CHICAGO (November 14, 2011) According to the results of a new study published in the November 2011 Journal of the American College of Surgeons, malpractice lawsuits against U.S. surgeons occur often and can take a profound personal toll on the surgeon, resulting in emotional exhaustion, stress, and professional dissatisfaction.
The researchers examined personal and professional characteristics and found malpractice lawsuits were strongly and independently linked to surgeon depression and career burnout. The stress caused by malpractice litigation was rated as equivalent to that of financial worries, pressure to succeed in research, work/home conflicts, and coping with patients' suffering and death. Finally, surgeons who experienced a recent malpractice lawsuit reported less career satisfaction and were less likely to recommend a surgical or medical career to their children or others.
The surgical specialties reporting the highest rates of malpractice lawsuits in the last 24 months were neurosurgery (31 percent), cardiothoracic surgery (29 percent), general surgery (28 percent), colorectal surgery (28 percent), and obstetric and gynecologic surgery (28 percent). The lowest rate specialties reporting malpractice lawsuits were otolaryngology (12 percent), ophthalmology (12 percent) and breast surgery (14 percent).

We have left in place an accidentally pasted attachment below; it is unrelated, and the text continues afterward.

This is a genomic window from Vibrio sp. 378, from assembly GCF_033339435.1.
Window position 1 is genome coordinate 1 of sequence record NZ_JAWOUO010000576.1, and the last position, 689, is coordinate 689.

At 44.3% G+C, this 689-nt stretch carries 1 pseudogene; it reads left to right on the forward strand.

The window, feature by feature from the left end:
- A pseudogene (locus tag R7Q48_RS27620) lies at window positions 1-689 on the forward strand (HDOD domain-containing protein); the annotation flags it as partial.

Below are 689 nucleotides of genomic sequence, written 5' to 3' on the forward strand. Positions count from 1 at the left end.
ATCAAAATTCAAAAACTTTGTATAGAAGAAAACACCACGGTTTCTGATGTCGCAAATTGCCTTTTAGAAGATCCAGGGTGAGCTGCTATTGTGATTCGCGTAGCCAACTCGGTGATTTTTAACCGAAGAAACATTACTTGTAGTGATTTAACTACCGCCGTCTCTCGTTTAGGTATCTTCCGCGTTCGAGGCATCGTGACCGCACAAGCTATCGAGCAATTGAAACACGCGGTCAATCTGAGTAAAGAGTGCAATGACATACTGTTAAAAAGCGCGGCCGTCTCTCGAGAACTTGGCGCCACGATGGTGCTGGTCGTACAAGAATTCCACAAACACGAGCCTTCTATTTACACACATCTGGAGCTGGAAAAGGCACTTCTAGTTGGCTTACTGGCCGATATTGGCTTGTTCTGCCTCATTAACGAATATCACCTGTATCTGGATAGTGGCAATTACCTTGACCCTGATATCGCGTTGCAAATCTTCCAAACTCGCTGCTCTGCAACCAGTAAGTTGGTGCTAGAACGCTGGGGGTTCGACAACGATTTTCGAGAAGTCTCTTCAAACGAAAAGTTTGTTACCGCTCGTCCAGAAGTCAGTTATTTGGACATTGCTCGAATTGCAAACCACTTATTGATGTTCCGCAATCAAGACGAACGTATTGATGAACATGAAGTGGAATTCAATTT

"The frequency of malpractice lawsuits and the adverse associations they have significantly impact surgeons' personal health, yet these consequences are often poorly understood," said Charles M. Balch, MD, PhD, FACS, lead author of the study and professor of surgery, University of Texas Southwestern Medical Center in Dallas. "The purpose of this study was to examine these repercussions more closely and pave the way for additional research to identify individual, organizational and societal interventions to support surgeons who experience malpractice litigation."
Of the 25,073 surgeons sampled in the study 7,164 part
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